Lloyd Traven, president and co-founder of Peace Tree Farm has always investigated and invested in technology to improve efficiency in horticulture, from watering automation based on vapor-pressure deficit (VPD) to lighting controls synchronized daily with the sunrise/sunset. “We had some areas of the greenhouse equipped with HPS. What we figured would improve our basil production actually made it worse,” said Lloyd. He found inconsistencies in production as well as structurally weak plants which were unacceptable to sell. “We simply didn’t have the light levels we require to create a beautiful, retail-ready produce. So we had to completely redo our lighting, which is why we went to Fluence and we’ll never go back to HPS.”
Growing in the Northeast with variances in natural light levels, Lloyd and Alex knew supplemental lighting is the key to consistent, year-round production. HPS did not provide the necessary spectrum and light levels and was maximizing Peace Tree Farm’s power amperage. According to Lloyd, “since switching over to the Fluence lighting, we are getting over three times the light level in the same area, we are doing it with less electricity, the benches are the same from end-to-end and side-to-side, the plants are short and stout and sturdy, and they don’t fall apart when you pull them to ship. We ship virtually every plant. It has cut our losses by 40 percent.” Not only are they able to produce a more consistent product, but now they know exactly how much product they are able to ship to fill the year-round orders.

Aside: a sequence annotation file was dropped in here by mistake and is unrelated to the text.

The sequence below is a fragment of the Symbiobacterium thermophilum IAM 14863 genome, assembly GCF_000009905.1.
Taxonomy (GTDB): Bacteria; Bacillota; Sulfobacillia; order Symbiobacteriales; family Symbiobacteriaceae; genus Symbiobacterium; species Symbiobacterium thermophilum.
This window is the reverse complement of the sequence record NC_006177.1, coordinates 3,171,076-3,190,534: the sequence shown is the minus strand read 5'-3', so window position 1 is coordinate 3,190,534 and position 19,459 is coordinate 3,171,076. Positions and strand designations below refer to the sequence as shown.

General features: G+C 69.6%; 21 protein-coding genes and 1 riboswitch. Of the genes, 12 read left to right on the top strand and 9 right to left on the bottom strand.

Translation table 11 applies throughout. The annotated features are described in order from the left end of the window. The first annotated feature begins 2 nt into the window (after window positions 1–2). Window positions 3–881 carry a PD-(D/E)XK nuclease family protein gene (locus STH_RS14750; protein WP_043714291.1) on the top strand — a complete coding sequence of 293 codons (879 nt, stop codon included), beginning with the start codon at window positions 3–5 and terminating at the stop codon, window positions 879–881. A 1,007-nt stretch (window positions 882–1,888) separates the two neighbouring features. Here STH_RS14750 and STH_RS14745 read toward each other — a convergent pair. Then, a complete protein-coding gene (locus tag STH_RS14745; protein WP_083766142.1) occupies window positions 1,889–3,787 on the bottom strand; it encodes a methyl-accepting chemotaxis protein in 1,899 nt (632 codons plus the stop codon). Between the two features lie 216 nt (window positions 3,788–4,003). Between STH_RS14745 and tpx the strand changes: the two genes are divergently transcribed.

Peace Tree Farm is a USDA Organic Certified farm and has always integrated sustainable techniques, such as using softer chemicals and beneficial insects, in their greenhouses. By deploying Fluence LED lighting, Peace Tree Farm not only uses less electricity, but they also qualify for local utility rebates. According to Alex, “It has been awesome to have these full spectrum bright lights, it provides a great work environment and replicates what you see under natural light really well. Especially in the winter months, we’ve been able to cut weeks of crop time off of production.”